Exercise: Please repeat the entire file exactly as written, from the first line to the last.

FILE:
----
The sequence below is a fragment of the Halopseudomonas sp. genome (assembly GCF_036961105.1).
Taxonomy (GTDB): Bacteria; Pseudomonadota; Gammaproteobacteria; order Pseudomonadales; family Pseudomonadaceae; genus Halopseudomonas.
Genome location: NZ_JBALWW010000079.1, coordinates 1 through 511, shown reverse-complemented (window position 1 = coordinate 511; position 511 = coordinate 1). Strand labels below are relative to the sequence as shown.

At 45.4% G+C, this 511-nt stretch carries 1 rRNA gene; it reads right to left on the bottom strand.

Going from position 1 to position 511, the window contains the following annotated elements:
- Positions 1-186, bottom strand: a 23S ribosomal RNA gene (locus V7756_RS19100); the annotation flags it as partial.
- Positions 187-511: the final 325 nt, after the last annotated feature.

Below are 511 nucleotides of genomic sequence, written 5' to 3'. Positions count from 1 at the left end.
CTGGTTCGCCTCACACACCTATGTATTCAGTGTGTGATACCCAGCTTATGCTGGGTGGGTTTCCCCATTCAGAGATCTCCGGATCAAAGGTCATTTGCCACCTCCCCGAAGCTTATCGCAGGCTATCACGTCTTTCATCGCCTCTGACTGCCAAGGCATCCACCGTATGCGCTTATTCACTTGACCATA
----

The sequence below is a fragment of the Halopseudomonas sp. genome (assembly GCF_036961105.1).
Taxonomy (GTDB): Bacteria; Pseudomonadota; Gammaproteobacteria; order Pseudomonadales; family Pseudomonadaceae; genus Halopseudomonas.
Genome location: NZ_JBALWW010000079.1, coordinates 1 through 511, shown reverse-complemented (window position 1 = coordinate 511; position 511 = coordinate 1). Strand labels below are relative to the sequence as shown.

At 45.4% G+C, this 511-nt stretch carries 1 rRNA gene; it reads right to left on the bottom strand.

Going from position 1 to position 511, the window contains the following annotated elements:
- Positions 1-186, bottom strand: a 23S ribosomal RNA gene (locus V7756_RS19100); the annotation flags it as partial.
- Positions 187-511: the final 325 nt, after the last annotated feature.

Below are 511 nucleotides of genomic sequence, written 5' to 3'. Positions count from 1 at the left end.
CTGGTTCGCCTCACACACCTATGTATTCAGTGTGTGATACCCAGCTTATGCTGGGTGGGTTTCCCCATTCAGAGATCTCCGGATCAAAGGTCATTTGCCACCTCCCCGAAGCTTATCGCAGGCTATCACGTCTTTCATCGCCTCTGACTGCCAAGGCATCCACCGTATGCGCTTATTCACTTGACCATA